The evenings are probably the best time as that’s when the concert is. Various Esperanto bands and DJs play each night, with a wide range of music styles. A room is converted into a bar selling really cheap drink to keep you going. You can dance, sing, drink and talk the night away. There are a few songs always played that you’ll quickly get used to like Sola, Skavirino, Liza Pentras Bildojn, Ĉu Vi Volas Danci and of course La Bambo. You’ll quickly learn that this song has a very special meaning in Esperanto. There is a special dance where people link arms to form a circle while everyone else dances inside the circle. If you’re inside, you can kiss the cheek of whoever you want and swap places with them until someone kisses you. This continues for as long as the song lasts which is usually 20 minutes.
After the concerts finish the gufujo (literally owlery) opens up. This is a clam and relaxing non-alcoholic area, filled with candles and soft music. Here people drink tea and talk quietly until the early hours of the morning. It is a great break after the concert and is basically a chill out zone. There are sometimes concerts with mellow music here.
There are other events like the Internacia Vespero (International Evening) where people perform songs and dances from their native country and is essentially an international talent show. Like all talent shows it is hit-and-miss with some brilliant talent and some awful cringe. There is the Internacia Kulinara Festivalo where people bring food and drink from their native country. Due to difficulties travelling, having space in your suitcase, especially with flights and keeping food fresh, most people just bring spirits. This means you can appreciate the cultures of the world in a somewhat drunk state.
There is always one day (usually a Wednesday) set aside for a full day of excursions. These are trips to the surrounding area that can be hikes up mountains, tours of castles, walks through museums or anything at all. There is also smaller half day excursions too. There are sports such as a growing tradition for an Esperanto football team to be formed and lose badly against a local team. There are games like Homlupo and Kartoj Kontraŭ Esperantujo.
However, all of this is beside the point. The best part of Esperanto events is not the talks or the trips or even the games, but the people. So long as there are good friendly people there, it doesn’t whether the event is well organised or not, you’ll still have fun. The difference between the best and worst event I went to had nothing to do with the event itself but the other people there. The best part is the new friends you make and the memories you create.
There is a special etoso (atmosphere) at Esperanto events that is hard to describe. Once you go, you’ll know what I’m talking about, but I don’t know how to explain it to someone who hasn’t gone. There is a certain feeling or culture that is only found at Esperanto events. It is also the most liberal and open minded place I have ever been. As mentioned before, there is a huge number of vegetarians as well as a lot of other people who would be thought of as odd elsewhere. There are a lot of openly gay and lesbian couples and nobody is bothered as well as many transgender people (in fact, all the transgender people I know, I met at Esperanto events). It’s the kind of place where a lot of people walk around barefoot (which I tried and is actually quite enjoyable). Essentially it’s a really open minded place where people are comfortable to be themselves.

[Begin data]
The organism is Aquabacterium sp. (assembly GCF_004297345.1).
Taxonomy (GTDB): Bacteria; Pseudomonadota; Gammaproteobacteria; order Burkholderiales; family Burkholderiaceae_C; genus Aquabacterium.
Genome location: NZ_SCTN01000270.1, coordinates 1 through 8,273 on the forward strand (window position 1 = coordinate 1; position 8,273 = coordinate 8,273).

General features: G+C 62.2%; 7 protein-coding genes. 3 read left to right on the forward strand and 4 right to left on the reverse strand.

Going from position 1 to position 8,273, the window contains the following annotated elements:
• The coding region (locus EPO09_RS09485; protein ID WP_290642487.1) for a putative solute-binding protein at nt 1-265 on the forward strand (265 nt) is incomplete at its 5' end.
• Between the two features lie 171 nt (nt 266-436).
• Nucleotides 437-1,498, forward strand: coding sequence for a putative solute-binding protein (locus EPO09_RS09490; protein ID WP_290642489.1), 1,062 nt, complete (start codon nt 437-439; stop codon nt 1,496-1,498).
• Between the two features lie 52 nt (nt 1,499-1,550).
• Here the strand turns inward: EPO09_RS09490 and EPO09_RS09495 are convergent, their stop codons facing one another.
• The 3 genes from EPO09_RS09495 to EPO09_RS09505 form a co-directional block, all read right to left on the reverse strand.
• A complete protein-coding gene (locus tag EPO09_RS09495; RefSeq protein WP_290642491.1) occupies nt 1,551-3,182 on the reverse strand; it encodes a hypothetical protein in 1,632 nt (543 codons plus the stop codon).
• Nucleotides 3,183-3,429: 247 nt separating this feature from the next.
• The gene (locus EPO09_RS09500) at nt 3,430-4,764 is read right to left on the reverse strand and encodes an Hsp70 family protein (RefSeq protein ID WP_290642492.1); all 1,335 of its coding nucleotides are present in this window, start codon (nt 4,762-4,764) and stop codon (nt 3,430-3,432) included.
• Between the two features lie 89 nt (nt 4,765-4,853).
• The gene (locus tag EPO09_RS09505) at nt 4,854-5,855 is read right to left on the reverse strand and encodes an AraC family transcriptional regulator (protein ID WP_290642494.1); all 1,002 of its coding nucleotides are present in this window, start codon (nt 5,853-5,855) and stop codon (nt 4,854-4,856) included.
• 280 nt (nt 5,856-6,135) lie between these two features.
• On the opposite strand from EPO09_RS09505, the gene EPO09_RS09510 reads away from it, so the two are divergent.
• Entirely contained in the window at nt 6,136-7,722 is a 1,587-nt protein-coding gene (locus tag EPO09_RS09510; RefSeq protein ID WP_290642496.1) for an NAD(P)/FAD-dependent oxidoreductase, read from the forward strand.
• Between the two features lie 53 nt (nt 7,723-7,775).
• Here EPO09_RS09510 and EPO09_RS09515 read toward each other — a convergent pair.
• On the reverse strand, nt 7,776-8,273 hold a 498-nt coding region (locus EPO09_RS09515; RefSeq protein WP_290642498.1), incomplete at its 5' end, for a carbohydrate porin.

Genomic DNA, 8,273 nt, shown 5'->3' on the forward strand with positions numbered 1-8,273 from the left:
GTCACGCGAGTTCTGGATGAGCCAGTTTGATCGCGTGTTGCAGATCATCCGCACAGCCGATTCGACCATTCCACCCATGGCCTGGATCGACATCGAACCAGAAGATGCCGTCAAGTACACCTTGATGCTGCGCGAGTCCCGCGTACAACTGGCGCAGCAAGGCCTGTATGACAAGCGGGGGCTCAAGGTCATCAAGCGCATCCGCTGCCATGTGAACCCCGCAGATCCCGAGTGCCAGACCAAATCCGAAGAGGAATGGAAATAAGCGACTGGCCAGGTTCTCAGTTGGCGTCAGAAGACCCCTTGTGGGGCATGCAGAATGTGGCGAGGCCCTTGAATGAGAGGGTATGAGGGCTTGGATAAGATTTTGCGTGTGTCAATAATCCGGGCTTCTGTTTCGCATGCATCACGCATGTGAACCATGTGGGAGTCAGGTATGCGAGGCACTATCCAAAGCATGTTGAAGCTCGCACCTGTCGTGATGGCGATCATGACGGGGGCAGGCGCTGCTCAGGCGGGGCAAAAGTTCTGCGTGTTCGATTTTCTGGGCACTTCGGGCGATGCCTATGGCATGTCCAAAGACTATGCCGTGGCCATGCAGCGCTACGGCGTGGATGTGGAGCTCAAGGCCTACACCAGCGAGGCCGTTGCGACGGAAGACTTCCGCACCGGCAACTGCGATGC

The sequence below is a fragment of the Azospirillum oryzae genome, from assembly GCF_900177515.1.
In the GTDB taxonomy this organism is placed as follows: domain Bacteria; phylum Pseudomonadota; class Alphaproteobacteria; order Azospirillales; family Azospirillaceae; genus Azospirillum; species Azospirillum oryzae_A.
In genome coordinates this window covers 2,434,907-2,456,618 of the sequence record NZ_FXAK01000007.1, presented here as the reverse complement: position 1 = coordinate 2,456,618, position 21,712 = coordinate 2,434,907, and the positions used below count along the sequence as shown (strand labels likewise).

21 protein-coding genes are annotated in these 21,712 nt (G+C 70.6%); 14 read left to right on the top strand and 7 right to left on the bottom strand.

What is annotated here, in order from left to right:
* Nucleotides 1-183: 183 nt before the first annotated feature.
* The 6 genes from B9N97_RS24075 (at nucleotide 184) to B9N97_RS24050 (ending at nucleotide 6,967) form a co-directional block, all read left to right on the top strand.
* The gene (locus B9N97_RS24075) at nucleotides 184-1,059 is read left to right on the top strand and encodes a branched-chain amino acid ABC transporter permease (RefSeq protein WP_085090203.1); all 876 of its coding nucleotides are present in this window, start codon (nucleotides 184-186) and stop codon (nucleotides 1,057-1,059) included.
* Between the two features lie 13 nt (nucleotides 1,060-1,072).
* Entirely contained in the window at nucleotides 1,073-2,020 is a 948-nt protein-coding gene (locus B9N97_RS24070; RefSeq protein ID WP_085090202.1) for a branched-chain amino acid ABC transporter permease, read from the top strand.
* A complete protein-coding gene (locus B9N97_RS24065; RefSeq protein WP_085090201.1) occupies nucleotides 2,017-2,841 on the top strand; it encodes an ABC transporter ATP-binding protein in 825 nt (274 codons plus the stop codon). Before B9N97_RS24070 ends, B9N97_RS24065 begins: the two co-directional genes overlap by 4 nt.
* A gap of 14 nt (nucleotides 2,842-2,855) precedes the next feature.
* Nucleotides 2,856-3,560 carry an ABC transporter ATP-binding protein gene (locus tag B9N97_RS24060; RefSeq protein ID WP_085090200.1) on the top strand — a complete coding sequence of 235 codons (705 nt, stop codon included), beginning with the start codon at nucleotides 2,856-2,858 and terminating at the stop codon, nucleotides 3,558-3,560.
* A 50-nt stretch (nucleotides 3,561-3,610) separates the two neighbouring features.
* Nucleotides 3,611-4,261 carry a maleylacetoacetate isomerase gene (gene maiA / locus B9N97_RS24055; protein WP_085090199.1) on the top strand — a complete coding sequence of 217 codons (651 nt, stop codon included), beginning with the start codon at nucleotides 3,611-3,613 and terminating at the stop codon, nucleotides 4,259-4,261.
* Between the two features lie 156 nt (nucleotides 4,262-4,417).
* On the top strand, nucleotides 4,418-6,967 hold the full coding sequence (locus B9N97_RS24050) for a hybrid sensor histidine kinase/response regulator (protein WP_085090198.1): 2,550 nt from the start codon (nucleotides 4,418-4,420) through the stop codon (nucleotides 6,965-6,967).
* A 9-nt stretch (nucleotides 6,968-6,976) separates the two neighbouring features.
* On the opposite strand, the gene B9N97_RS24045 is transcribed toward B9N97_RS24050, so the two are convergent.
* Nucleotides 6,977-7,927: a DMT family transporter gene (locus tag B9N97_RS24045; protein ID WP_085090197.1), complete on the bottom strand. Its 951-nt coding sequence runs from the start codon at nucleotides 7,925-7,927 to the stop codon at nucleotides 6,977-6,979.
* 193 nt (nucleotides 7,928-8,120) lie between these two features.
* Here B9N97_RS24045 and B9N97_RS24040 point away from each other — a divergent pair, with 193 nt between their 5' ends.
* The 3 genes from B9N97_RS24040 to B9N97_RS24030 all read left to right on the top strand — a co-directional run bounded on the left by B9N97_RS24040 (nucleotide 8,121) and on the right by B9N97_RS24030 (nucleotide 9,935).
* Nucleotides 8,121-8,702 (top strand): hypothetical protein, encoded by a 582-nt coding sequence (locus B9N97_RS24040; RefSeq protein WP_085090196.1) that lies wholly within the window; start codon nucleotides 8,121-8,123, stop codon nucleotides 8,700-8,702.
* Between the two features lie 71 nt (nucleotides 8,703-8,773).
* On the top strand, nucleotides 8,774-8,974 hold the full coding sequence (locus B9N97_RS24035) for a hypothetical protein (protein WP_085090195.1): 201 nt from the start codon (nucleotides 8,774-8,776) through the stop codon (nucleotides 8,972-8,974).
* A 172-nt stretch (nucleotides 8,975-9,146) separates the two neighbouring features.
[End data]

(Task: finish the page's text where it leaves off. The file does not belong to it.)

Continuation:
There is a running joke that Esperanto should be called Edzperanto (a play on the word for spouse) due to the number of couples that are made during events. When you mix young people and alcohol, it’s inevitable that they will get together and Esperanto events are no exception. From my experience there are surprisingly few single Esperantists either because people convince their partner to learn it or people quickly pair off. There are even couples who only get to see each other at Esperanto events once or twice a year. Many people who first met at an Esperanto event have later married and even raised their children as native Esperanto speakers and use Esperanto as their home language.
Far too soon, it all comes to an end. Esperanto events are normally a week long, which is long enough for you to forget that you speak another language other than Esperanto (sometimes I even start thinking in Esperanto) but not long enough. The last day is always a tearful day as people still hungover from the night before (the last night is always a big party) say their farewells. You’d be surprised how good of a friend you can make in a week and many friendships last through years of events. But at the end, you don’t say goodbye, you say Ĝis La Revido! (Until Next Time!)